China’s Great Game in the Sahel
Samir Bhattacharya, Senior Research Associate, VIF

On November 29–30, 2021, the Eighth Forum on China-Africa Cooperation (FOCAC), under the theme "Deepen China-Africa Partnership and Promote Sustainable Development to Build a China-Africa Community with a Shared Future in the New Era," took place in Dakar, Senegal. [1] During the meeting, Senegalese Foreign Minister Assata Tall Sall encouraged China to participate in the Sahel conflict settlement process. [2] As with Russia, if China manages to control the current intensity of conflicts in the region, it will surely raise China's peace and security game in the Sahel to a new level.

And China is up to the challenge, as President Xi Jinping's FOCAC speech demonstrated when he mentioned ten new peace and security initiatives for the area. This is in addition to China's ongoing support for the African Union's (AU) security forces. In addition, China promised to assist African nations in their attempts to independently uphold regional security, combat terrorism, and hold joint peacekeeping exercises. [3]

The Sahel comprises Mauritania, Burkina Faso, Mali, Niger, Chad, Sudan, and Senegal. Regular droughts and a surge in conflict over depleted resources like water and pasture are its defining traits. Three of them, Mali, Burkina Faso, and Chad have undergone coups in the past two years. And Mali had two consecutive coups in two years. [4] The growth of transnational criminal organisations and the quick ascent of Islamist extremist groups and movements are continuously fuelling the conflict. As terrorist groups have plagued sub-Saharan nations, this has not only unseated, mostly Western-modelled democracies but also revealed a vast area for engagement in the Sahel's security. Besides, it has caused an immense loss in human numbers. Between 2014, Operation Barkhane was officially launched, and in 2020, the number of conflict-related deaths increased by 1,376 per cent, and violence spread from Mali into Niger and Burkina Faso, slowly spreading towards littoral states down the south.

Technically, these issues fall under the category of internal affairs for China. China has criticised involvement on numerous occasions, branding it as an act of imperialism, and indicated that it prefers regional political initiatives and mediation to end civil conflict. China has traditionally resisted calls for intervention, although a 2019 white paper on defence laid the foundation for China to assume a global security presence consistent with its standing as a great power.[5] Despite its massive investments and the growing number of Chinese nationals facing security threats, Chinese leaders have been keen to maintain a modest military presence despite its significant investments and the ever-increasing number of Chinese nationals facing security challenges. The focus remained on a softer approach that distinguishes it from its Western rivals in Africa. However, the recent appointment of their first Special Envoy to the Horn of Africa suggests a shift in China's approach to its African policy. [6]

For the past nine years, France has served as the region's primary security provider in the conflict-ridden Sahel region. France intervened in 2013 in an operation dubbed Serval, which was succeeded in 2014 by a broader mission of 5,100 soldiers deployed across the Sahel dubbed Barkhane. However, France has been dealing with an increase in public animosity. It has recently faced violent protests from civilians in Mali as well as in neighbouring Burkina Faso and Niger. Subsequently, France withdrew its final unit from Mali in August 2022, more than nine years after its first participation, primarily due to the alleged involvement of a Russian Private Military Company. The decision of other European nations supplying security to the region, such as Norway, Hungary, Portugal, Romania, and Lithuania, would undoubtedly be impacted by France's withdrawal. [7]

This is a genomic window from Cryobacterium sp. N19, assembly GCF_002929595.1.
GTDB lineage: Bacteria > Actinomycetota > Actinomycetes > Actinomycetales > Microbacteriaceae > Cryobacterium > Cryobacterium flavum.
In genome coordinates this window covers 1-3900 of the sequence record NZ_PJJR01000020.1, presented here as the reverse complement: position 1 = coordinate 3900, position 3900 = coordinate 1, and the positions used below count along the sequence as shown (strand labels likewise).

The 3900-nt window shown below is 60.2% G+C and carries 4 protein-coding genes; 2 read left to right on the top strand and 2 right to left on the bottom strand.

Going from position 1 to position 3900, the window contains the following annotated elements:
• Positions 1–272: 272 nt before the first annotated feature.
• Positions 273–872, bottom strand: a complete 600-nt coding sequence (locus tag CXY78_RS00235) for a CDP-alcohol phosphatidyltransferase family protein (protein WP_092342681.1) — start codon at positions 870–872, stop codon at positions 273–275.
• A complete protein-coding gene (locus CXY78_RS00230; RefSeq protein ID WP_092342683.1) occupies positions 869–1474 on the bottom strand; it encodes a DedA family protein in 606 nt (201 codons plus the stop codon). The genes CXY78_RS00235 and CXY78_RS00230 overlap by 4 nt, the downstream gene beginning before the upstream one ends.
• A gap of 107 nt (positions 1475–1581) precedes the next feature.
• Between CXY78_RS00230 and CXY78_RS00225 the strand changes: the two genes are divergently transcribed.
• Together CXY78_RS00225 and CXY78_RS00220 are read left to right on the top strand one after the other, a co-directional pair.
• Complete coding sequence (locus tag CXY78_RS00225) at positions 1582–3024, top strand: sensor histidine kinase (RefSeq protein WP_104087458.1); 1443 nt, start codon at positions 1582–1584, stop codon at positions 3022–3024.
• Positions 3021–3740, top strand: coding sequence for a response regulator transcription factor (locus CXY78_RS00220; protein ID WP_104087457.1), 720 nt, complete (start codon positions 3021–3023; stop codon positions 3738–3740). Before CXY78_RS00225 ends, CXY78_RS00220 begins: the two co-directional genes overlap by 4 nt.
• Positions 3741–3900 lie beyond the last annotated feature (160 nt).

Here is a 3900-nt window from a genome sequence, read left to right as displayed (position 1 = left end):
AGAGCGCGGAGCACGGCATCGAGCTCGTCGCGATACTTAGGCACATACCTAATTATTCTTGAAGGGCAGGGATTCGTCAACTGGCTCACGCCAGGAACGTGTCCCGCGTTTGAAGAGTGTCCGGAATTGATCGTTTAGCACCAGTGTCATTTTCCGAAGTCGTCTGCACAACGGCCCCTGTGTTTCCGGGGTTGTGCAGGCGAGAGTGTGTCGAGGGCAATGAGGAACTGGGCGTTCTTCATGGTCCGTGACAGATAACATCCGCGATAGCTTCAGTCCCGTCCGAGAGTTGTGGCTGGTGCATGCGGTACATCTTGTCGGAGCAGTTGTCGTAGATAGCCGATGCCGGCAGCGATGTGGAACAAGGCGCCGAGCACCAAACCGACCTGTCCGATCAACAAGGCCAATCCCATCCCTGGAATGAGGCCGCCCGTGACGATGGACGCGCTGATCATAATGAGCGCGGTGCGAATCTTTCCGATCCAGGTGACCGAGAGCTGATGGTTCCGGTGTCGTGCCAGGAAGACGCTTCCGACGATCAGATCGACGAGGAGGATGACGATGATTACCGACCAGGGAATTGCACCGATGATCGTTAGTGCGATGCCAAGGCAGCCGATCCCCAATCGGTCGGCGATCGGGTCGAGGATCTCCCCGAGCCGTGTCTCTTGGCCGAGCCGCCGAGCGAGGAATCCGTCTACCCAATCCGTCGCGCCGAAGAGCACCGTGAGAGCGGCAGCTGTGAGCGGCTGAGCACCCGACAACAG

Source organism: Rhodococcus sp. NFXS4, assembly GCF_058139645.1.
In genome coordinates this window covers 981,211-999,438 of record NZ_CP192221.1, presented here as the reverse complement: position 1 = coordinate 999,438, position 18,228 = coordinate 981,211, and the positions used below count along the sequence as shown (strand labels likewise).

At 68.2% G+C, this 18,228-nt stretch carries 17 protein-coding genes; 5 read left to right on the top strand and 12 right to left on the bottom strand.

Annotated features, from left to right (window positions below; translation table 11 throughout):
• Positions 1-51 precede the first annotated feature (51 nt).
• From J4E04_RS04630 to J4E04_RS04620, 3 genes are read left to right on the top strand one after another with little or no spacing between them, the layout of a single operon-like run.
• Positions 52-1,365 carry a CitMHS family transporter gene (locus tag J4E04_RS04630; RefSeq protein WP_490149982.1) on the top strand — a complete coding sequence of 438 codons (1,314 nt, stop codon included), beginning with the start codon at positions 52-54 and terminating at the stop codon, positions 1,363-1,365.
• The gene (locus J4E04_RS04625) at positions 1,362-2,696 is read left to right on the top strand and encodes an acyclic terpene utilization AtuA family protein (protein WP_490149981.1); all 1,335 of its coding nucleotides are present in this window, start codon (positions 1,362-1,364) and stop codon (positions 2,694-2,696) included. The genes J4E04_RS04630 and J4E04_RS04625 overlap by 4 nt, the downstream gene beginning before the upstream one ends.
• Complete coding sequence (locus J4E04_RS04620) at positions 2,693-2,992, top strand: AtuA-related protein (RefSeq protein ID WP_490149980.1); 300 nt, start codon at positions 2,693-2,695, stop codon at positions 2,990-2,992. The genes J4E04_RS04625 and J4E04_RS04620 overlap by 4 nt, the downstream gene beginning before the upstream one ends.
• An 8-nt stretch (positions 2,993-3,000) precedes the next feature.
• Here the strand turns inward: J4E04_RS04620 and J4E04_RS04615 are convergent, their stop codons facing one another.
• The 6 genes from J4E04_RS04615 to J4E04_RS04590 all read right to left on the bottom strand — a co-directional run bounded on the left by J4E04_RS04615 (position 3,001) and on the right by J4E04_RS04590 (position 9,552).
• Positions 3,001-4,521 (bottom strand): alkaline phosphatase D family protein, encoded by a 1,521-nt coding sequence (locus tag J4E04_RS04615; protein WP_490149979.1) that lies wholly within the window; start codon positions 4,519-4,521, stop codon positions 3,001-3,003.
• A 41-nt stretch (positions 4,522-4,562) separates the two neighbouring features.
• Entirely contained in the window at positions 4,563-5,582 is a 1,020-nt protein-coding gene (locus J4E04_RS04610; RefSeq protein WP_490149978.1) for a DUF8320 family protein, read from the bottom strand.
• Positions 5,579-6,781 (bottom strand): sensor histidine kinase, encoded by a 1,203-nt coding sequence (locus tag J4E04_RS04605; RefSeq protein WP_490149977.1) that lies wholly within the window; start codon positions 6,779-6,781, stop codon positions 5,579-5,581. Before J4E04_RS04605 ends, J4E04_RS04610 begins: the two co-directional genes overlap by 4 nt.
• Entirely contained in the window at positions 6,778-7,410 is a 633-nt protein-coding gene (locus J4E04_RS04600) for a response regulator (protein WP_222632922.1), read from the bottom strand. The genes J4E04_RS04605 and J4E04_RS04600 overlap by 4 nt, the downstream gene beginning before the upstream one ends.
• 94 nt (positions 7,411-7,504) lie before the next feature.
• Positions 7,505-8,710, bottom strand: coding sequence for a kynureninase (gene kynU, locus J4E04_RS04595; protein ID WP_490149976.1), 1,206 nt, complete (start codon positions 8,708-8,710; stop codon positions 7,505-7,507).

On the other hand, as part of its trans-Sahara counterterrorism policy tool, the US has offered modest security assistance to these countries in an effort to assist them in addressing their domestic terrorist threats. Some experts claim that the US strategy should be expanded to include a stronger diplomatic focus because it has been unduly militaristic and has focussed on militant groups. Another pattern has recently started to take shape, with the US turning its attention to the wealthier coastal countries of West Africa, particularly along critical Atlantic Ocean shipping lanes. The United States conducts about $4 billion in two-way trade using this passage. [8]

Now, the Sahel's rapidly deteriorating security situation, caused by the US and France's dwindling presence there, has made room for new players in the security industry, most notably China and Russia. China initially took part in non-combatant peace operations in 1998 when PLA formally initiated training for civilian police in peacekeeping operations.[9] But it took China 14 years to send out its first combat-ready peacekeepers in 2012, participating in the UN Mission in South Sudan (UNMISS).[10] In terms of its solo action, China conducted its largest-ever overseas non-combatant evacuation operations (NEO), evacuating more than 35,000 Chinese citizens from Libya in 2011.[11] However, things began to change after its intervention in Mali in 2013 when China sent a sizable detachment of personnel, including combat forces, for the first time and also supported the UN mission there with ground combat troops.[12]

China is also actively supporting the G5 Sahel security and counterterrorism operations, working with Burkina Faso, Chad, Mali, Mauritania, and Niger. In 2019, China provided aid worth $45.56 million to the security and counterterrorism operations of the G5 Sahel Joint Force. [13] Additionally, China paid $1.5 million for the operations of the G5 permanent secretariat. [14] Thus, within a span of a decade, China occupies a predominant space in the security of the region.